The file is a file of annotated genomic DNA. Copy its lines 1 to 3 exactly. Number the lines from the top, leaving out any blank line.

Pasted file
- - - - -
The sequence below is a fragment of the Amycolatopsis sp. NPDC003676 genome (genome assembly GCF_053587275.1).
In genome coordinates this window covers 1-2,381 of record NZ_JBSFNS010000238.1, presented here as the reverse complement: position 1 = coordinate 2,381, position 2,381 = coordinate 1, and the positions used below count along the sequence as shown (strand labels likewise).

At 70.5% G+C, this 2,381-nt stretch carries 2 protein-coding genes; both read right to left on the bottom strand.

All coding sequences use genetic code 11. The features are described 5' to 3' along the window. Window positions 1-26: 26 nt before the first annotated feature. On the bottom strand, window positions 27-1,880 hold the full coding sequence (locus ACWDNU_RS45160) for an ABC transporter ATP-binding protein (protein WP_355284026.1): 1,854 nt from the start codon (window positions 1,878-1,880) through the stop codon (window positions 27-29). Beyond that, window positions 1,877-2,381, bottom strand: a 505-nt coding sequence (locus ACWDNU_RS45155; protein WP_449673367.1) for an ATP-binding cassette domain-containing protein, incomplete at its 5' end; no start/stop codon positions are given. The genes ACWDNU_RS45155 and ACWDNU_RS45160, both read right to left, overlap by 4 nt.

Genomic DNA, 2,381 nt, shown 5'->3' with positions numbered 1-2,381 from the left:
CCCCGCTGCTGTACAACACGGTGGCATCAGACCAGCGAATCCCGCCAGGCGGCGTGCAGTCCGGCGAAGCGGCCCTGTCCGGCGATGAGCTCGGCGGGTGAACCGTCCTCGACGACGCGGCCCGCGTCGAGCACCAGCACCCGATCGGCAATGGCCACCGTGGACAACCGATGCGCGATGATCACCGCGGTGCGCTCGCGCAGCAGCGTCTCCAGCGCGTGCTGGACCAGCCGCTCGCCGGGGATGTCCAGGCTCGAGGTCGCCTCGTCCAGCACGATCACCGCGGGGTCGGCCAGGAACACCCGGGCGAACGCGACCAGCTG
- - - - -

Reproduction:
The sequence below is a fragment of the Amycolatopsis sp. NPDC003676 genome (genome assembly GCF_053587275.1).
In genome coordinates this window covers 1-2,381 of record NZ_JBSFNS010000238.1, presented here as the reverse complement: position 1 = coordinate 2,381, position 2,381 = coordinate 1, and the positions used below count along the sequence as shown (strand labels likewise).

At 70.5% G+C, this 2,381-nt stretch carries 2 protein-coding genes; both read right to left on the bottom strand.